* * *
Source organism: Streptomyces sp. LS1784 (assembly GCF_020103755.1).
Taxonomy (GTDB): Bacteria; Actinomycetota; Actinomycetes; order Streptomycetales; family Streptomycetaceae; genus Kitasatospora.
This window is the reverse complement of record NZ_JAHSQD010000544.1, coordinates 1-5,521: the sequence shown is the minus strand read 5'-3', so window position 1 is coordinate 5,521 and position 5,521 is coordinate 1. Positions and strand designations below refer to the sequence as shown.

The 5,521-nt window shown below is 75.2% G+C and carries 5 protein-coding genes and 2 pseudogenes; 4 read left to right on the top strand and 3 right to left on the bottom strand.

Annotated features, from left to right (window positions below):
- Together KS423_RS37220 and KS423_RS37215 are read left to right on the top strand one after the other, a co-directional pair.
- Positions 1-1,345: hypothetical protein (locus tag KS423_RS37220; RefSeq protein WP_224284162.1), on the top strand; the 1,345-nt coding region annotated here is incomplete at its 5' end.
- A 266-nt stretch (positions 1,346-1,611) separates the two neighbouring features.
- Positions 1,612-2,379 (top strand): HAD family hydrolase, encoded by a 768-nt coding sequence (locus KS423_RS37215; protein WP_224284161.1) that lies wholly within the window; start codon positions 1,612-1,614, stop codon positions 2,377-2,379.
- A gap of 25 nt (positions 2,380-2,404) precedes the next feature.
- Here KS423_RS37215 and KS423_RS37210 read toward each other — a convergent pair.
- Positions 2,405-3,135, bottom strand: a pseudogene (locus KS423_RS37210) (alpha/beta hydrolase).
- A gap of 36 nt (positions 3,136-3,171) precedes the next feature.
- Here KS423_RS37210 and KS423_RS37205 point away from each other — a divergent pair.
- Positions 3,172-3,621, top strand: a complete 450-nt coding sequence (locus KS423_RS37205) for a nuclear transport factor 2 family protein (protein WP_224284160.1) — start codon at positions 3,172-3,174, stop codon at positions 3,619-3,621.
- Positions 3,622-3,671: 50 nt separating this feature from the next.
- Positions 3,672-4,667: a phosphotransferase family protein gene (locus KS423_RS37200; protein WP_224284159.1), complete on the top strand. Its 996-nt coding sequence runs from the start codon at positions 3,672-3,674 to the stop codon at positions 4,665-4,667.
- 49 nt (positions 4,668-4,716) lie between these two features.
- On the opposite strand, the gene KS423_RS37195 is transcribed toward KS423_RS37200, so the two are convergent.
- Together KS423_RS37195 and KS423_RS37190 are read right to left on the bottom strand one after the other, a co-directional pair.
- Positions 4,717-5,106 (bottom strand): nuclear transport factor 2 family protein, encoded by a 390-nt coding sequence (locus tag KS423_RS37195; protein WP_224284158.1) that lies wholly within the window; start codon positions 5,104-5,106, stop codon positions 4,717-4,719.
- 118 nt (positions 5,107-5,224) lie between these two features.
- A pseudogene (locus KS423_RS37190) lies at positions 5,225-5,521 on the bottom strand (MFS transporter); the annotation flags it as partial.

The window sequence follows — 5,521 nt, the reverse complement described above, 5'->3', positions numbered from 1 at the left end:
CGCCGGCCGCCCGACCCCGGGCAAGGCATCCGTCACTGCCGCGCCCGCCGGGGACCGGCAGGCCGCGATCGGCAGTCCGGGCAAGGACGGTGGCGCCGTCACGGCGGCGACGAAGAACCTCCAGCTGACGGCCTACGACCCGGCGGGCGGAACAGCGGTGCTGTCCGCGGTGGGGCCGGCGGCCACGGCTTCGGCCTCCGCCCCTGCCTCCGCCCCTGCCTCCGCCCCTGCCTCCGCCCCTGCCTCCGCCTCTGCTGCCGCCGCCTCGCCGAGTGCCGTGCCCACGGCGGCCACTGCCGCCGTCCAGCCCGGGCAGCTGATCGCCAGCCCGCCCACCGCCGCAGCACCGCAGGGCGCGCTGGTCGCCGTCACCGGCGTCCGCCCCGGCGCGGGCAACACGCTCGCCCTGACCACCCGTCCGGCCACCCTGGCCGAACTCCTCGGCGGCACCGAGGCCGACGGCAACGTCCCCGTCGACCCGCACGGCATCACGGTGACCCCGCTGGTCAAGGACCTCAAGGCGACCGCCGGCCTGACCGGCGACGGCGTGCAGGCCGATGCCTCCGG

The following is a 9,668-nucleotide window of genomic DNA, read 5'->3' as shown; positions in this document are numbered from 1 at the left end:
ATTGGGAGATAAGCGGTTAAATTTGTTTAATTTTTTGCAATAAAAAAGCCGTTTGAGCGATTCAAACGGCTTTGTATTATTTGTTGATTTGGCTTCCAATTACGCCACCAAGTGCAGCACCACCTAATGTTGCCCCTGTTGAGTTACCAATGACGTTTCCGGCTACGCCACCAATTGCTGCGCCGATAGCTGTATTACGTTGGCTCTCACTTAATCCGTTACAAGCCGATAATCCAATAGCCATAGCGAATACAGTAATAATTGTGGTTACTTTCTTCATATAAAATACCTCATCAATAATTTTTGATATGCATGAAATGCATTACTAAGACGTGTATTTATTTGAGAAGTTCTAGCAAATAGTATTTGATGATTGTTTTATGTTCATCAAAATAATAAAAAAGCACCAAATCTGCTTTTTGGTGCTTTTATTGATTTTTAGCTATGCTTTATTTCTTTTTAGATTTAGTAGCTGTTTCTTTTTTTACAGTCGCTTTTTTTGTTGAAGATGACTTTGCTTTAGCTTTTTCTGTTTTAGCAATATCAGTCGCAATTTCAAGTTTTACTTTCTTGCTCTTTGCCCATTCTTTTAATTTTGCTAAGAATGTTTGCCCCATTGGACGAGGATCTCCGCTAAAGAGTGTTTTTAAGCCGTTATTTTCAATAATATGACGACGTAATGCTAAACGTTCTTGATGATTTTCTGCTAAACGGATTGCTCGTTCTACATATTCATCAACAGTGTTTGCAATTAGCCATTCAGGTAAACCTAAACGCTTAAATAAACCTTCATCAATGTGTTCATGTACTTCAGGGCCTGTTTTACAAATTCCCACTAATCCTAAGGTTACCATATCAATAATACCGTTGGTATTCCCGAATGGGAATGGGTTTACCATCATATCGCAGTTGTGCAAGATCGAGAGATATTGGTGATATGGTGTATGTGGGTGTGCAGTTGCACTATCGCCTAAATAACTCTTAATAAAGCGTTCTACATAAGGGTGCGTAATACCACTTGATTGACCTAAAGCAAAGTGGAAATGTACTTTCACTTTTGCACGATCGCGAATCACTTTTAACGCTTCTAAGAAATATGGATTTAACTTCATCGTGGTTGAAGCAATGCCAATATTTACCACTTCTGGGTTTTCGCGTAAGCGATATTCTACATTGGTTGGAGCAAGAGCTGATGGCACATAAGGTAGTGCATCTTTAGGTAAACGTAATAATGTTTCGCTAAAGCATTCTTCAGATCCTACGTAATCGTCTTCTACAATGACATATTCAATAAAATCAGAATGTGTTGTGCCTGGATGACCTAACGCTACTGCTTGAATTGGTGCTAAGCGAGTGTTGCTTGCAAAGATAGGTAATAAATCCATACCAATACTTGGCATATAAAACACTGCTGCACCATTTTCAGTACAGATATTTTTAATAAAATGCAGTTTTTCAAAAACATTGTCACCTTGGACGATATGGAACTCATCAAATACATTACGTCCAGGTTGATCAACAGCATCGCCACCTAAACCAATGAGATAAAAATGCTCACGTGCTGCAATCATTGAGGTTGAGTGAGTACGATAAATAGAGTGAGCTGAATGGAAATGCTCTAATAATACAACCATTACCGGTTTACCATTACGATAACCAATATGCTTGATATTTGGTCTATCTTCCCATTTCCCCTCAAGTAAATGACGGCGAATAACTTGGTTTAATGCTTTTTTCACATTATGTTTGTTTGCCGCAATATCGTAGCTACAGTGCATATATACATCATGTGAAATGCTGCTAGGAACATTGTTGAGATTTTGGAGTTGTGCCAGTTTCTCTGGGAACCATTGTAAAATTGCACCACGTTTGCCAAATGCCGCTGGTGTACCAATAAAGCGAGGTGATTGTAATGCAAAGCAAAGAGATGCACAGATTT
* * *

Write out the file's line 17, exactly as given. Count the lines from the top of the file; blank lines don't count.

- Positions 3,672-4,667: a phosphotransferase family protein gene (locus KS423_RS37200; protein WP_224284159.1), complete on the top strand. Its 996-nt coding sequence runs from the start codon at positions 3,672-3,674 to the stop codon at positions 4,665-4,667.